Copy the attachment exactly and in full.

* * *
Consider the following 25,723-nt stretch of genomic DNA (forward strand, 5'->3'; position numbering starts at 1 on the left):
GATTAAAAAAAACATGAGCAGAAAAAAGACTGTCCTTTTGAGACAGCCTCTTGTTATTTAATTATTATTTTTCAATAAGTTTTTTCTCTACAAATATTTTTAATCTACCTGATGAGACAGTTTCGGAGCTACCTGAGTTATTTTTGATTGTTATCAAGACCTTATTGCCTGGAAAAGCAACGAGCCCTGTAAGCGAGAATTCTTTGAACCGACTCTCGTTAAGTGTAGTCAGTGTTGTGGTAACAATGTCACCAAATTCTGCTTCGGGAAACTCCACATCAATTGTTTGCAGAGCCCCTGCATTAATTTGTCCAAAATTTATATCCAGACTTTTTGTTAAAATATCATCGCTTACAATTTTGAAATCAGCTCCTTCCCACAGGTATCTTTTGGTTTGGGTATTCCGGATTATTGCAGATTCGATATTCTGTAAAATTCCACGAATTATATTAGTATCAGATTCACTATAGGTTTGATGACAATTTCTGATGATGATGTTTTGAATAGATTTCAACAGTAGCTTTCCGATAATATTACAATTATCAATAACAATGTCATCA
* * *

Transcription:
Consider the following 25,723-nt stretch of genomic DNA (forward strand, 5'->3'; position numbering starts at 1 on the left):
GATTAAAAAAAACATGAGCAGAAAAAAGACTGTCCTTTTGAGACAGCCTCTTGTTATTTAATTATTATTTTTCAATAAGTTTTTTCTCTACAAATATTTTTAATCTACCTGATGAGACAGTTTCGGAGCTACCTGAGTTATTTTTGATTGTTATCAAGACCTTATTGCCTGGAAAAGCAACGAGCCCTGTAAGCGAGAATTCTTTGAACCGACTCTCGTTAAGTGTAGTCAGTGTTGTGGTAACAATGTCACCAAATTCTGCTTCGGGAAACTCCACATCAATTGTTTGCAGAGCCCCTGCATTAATTTGTCCAAAATTTATATCCAGACTTTTTGTTAAAATATCATCGCTTACAATTTTGAAATCAGCTCCTTCCCACAGGTATCTTTTGGTTTGGGTATTCCGGATTATTGCAGATTCGATATTCTGTAAAATTCCACGAATTATATTAGTATCAGATTCACTATAGGTTTGATGACAATTTCTGATGATGATGTTTTGAATAGATTTCAACAGTAGCTTTCCGATAATATTACAATTATCAATAACAATGTCATCA